So many people seem to miss the key points this book is trying to make...
1. Why are the references relevant? If it's sound advice, it matters not who gave it. You can agree or disagree with the point or analogy, but why shoot down Grayling for not telling you who it is you are disagreeing with...
2. Writing it in the format of the Bible is simply a stylistic choice. In the same way that the authors "Meaning of" series rarely has a chapter longer than 4 pages, the Bible-style chapter/verse system allows you to dip in and out of the text for nuggets of thought when you need them. As much as he could have strung the themes into a more obvious narrative, the book needn't be a start to finish thriller. It's a contemplative piece full of millennia old fruits of wisdom, and needed bash from start to finish like a Hollywood thriller.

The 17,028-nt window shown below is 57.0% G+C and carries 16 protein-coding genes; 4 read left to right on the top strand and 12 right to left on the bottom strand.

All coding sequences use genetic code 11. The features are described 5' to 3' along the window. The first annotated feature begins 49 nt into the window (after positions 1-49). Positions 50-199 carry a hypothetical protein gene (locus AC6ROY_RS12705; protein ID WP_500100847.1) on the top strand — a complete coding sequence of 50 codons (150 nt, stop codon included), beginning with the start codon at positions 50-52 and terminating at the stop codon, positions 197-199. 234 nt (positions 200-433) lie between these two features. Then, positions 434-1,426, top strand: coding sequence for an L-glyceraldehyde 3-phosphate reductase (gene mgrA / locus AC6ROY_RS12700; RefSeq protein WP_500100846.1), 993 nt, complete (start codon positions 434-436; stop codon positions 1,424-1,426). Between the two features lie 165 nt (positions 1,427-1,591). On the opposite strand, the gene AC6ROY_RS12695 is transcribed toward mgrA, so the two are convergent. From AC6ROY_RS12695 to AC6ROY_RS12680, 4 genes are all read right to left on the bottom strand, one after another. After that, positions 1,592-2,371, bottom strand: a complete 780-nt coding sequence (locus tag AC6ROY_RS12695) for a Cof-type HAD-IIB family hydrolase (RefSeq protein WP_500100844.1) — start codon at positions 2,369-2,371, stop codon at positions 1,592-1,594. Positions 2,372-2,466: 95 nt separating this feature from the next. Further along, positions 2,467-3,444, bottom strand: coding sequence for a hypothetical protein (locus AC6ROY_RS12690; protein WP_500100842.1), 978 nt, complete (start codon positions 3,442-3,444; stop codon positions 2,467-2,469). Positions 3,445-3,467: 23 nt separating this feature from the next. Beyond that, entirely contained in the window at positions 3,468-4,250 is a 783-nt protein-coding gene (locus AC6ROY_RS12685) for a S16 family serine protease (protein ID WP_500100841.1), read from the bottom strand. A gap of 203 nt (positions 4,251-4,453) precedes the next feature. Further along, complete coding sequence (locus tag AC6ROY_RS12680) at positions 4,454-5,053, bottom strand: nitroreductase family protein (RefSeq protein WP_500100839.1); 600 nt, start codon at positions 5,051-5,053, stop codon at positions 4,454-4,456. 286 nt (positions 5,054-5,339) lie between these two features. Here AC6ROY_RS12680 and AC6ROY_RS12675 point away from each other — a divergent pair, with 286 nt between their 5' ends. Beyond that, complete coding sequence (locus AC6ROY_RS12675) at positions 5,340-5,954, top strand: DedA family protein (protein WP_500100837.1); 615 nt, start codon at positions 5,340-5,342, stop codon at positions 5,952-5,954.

3. Not everyone will see the significance of every allegory or nugget in the book. Being a compendium, I feel Grayling has been quite broad in his range of sources, and in doing so, was almost bound to find stuff that would be hit and miss for different parts of his audience. I myself have read verses that have seemed more pointless than others, indeed I very much doubt the author himself ranks every tale in his book on par. Just because it went over my head or didn't resonate doesn't make it a pointless entry. It means I'm thinking about it in the wrong way, or I haven't the points of reference to give the idea the right context
Anyway... The book is good. If you want something easier to pin down on it's directive, try his "Meaning of" series. If you want a worldly collection of historically significant ideas on life, but with the authors name referenced, try Alain De Bottons "Consolations Of Philosophy"
11 people found this helpful.
Was this review helpful to you?